Deconstructing The Ring: Terror's Realm

In 2001 I saw a horror movie that totally changed the genre for me. I was at university and a friend who was (and still is) a complete movie nerd persuaded me to sit down and watch The Ring. Directed by Hideo Nakata and based on the 1991 novel of the same name by Koji Suzuki, The Ring tells the story of a mysterious VHS tape that if watched, will forsake the viewer to certain death in seven days. It certainly peaked my interest in Japanese horror movies and over the following years I went on to buy the home releases of stuff like Dark Water, Uzumaki and The Grudge.
I'm not entirely sure what it is about horror from that particular part of the world, but there's always an intrinsic and overwhelming sense of dread that permeates every scene. There seems to be a strangeness that modern-day Japanese horror films effortlessly produce in spades: a gut-wrenching sense that while everything may seem normal, it is far from it. The colour may be off, the air just a little bit too still, the room just a little bit too quiet.

A built up, technologically advanced setting in which traditions and spirits are integral, and the odd juxtaposition of a totally empty street or apartment block are far more skin crawling than a typical haunted house or graveyard scene packed full of screaming zombies or monsters; normality steeped in an unknown and untraceable uneasiness is far more terrifying than a skeleton popping out of a cupboard, or a maniac running around with a knife. To me at least, that is the essence of modern Japanese horror; and while I am a huge fan of Hollywood productions like The Thing or The Shining (and more recently It Follows), what excites me is the notion that older, more powerful things exist in our world that have the ability to circumvent our technology and scare the living shit out of us.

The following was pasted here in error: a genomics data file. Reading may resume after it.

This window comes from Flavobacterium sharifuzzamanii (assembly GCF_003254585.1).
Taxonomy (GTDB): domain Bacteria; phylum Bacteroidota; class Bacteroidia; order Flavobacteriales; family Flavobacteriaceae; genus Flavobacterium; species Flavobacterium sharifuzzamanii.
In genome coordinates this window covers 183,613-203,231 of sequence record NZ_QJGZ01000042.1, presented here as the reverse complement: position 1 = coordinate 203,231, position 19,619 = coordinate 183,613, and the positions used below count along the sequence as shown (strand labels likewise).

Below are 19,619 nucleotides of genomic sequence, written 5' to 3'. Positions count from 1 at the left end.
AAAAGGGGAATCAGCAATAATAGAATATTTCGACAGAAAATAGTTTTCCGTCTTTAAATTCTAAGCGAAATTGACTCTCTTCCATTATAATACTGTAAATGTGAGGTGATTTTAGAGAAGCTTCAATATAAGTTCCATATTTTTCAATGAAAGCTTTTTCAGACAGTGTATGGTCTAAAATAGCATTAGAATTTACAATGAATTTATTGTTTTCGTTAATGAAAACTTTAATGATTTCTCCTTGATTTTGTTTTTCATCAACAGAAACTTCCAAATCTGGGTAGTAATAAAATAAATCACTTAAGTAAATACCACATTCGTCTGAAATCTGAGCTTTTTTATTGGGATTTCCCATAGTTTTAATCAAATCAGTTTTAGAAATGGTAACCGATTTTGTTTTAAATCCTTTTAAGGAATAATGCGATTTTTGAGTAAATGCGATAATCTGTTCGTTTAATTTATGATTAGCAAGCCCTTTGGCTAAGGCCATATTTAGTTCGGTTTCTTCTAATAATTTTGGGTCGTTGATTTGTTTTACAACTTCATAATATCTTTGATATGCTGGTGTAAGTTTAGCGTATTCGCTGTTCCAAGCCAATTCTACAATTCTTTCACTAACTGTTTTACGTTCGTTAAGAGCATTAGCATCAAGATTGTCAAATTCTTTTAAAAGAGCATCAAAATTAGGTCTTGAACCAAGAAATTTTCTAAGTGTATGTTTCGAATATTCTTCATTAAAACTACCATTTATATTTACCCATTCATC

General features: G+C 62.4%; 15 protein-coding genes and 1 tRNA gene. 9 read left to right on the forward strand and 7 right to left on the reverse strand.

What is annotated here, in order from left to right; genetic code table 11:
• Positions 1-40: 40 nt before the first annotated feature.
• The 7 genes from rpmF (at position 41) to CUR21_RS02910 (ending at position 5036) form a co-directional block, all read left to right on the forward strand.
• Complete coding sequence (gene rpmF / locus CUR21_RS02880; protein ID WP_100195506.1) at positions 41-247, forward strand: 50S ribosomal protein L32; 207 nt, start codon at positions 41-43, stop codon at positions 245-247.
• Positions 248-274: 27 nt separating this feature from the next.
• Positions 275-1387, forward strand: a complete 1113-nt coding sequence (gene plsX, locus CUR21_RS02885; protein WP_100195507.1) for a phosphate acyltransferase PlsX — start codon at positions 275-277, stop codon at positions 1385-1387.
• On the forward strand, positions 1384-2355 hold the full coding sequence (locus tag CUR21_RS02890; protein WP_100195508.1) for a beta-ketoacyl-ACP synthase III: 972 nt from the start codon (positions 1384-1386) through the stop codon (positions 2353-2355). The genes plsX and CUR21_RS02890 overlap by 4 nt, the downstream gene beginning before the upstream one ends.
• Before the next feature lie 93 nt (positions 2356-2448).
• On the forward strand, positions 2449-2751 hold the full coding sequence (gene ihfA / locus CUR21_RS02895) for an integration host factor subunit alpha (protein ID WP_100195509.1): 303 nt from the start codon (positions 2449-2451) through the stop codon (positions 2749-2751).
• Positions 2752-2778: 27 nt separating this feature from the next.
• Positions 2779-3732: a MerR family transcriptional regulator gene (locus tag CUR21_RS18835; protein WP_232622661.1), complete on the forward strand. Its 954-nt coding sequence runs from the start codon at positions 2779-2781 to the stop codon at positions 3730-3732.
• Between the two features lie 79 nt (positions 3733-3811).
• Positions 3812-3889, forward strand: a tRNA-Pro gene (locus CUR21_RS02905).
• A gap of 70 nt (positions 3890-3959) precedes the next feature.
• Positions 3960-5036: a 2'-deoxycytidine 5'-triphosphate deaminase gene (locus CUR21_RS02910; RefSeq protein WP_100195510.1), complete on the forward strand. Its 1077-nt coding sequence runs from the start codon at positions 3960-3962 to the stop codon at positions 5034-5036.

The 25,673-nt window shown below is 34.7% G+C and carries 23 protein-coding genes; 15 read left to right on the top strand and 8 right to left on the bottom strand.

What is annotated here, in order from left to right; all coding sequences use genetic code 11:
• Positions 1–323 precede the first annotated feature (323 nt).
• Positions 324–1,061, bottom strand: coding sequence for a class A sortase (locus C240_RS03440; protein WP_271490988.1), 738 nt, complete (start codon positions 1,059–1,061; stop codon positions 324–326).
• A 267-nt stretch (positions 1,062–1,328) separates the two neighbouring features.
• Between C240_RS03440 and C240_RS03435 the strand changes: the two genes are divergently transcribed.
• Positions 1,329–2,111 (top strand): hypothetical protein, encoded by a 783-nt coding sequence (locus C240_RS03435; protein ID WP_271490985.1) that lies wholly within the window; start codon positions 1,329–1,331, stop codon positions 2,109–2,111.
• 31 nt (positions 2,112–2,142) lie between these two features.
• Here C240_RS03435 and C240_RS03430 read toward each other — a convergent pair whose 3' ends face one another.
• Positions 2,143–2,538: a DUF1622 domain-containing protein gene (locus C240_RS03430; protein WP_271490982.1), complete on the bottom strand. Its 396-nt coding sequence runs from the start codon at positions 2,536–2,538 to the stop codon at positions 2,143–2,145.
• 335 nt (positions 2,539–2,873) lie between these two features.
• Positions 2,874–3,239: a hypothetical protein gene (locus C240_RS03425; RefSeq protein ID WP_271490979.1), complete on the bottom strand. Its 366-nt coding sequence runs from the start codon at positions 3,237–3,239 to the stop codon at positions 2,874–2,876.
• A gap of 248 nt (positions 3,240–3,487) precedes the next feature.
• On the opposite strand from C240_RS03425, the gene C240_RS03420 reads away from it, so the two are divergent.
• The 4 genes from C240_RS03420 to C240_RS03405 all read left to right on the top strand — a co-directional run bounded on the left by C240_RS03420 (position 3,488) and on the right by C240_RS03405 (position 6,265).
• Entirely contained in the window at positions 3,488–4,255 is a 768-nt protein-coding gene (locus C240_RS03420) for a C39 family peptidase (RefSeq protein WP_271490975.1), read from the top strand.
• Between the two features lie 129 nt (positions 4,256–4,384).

With this in mind, let us turn our attention to Asmik Ace Entertainment/Infogrammes' 2000 Dreamcast game The Ring: Terror's Realm. Based loosely on the tale spun in the 1998 movie, Terror's Realm introduces us to a whole new set of characters and a whole new location but keeps the familiar plot mechanism by which some form of ancient evil is killing people through their use of modern-day technology. Here though, the focus switches away from JVC's Betamax-murdering home video format and instead focuses on a cursed computer program.
As a side note, back in those heady days of VHS tapes and floppy disks, it seemed perfectly reasonable that a physical media format could indeed harbour some form of swirling malevolence - just look at the 'haunted Legend of Zelda cartridge' creepypasta for instance. I don't know why, but the same air of mystic just cannot be afforded to a DVD, Blu-Ray or GD Rom. But a VHS tape? That shit is scary...and not just because someone might tape over your collection of adult material with episodes of Eastenders or E.R. without you even knowing. Man, I hate VHS tapes.